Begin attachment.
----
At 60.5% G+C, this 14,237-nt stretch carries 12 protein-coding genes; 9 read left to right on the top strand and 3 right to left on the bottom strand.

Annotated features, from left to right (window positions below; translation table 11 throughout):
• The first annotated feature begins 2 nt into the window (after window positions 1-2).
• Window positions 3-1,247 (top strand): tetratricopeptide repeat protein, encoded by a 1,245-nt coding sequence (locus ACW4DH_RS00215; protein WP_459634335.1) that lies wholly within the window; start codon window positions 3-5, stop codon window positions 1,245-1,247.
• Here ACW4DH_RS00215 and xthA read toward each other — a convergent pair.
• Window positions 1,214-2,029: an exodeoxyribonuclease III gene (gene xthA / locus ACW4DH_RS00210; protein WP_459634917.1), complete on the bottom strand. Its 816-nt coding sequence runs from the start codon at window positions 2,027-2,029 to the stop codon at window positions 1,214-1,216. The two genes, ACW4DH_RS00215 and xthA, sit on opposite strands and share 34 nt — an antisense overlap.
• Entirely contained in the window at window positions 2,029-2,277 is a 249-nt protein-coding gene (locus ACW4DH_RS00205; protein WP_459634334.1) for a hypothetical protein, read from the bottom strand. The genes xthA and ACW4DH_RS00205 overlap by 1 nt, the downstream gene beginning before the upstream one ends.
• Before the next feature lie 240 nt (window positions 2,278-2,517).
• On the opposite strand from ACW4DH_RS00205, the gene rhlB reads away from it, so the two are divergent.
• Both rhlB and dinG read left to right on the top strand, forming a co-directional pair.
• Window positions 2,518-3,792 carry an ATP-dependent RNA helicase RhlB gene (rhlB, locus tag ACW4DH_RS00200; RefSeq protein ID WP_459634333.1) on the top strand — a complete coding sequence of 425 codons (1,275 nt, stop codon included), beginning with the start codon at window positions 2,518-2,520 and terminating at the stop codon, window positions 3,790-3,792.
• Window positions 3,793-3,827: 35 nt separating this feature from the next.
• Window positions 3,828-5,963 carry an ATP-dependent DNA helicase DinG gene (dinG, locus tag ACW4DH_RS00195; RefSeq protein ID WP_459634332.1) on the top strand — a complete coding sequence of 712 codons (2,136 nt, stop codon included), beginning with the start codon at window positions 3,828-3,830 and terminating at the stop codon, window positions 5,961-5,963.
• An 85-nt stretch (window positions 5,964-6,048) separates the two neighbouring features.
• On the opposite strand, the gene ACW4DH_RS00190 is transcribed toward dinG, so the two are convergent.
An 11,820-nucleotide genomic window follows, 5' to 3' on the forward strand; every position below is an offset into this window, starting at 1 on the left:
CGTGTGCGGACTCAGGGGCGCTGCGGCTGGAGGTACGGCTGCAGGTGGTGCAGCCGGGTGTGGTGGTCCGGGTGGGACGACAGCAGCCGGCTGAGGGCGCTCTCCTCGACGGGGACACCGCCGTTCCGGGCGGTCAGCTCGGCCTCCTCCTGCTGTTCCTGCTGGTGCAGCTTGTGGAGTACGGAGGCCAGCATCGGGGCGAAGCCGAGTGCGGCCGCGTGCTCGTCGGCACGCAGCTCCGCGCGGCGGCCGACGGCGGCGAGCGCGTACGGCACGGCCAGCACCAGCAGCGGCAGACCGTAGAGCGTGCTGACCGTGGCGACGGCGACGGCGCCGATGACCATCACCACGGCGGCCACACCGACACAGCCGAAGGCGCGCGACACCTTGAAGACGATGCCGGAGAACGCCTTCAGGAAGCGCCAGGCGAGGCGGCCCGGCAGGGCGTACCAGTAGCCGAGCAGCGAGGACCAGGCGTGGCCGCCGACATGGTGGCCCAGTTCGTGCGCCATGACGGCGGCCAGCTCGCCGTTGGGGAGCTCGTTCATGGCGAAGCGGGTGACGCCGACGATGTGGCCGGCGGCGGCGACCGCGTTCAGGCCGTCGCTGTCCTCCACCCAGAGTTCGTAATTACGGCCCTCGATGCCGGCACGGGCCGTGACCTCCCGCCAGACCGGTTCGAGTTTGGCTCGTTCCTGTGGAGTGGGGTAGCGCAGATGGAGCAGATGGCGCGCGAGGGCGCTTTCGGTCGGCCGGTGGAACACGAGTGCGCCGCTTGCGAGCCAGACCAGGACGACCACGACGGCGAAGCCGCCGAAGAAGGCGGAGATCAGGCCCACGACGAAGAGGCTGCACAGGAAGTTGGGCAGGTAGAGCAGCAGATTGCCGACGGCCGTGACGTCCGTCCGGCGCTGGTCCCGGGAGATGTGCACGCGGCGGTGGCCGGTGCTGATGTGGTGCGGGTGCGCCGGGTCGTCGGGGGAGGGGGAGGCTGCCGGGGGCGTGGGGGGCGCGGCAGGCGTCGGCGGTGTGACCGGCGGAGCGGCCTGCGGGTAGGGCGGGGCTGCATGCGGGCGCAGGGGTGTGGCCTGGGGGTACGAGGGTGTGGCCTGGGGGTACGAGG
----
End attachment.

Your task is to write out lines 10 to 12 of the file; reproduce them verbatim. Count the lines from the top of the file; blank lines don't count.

• Both rhlB and dinG read left to right on the top strand, forming a co-directional pair.
• Window positions 2,518-3,792 carry an ATP-dependent RNA helicase RhlB gene (rhlB, locus tag ACW4DH_RS00200; RefSeq protein ID WP_459634333.1) on the top strand — a complete coding sequence of 425 codons (1,275 nt, stop codon included), beginning with the start codon at window positions 2,518-2,520 and terminating at the stop codon, window positions 3,790-3,792.
• Window positions 3,793-3,827: 35 nt separating this feature from the next.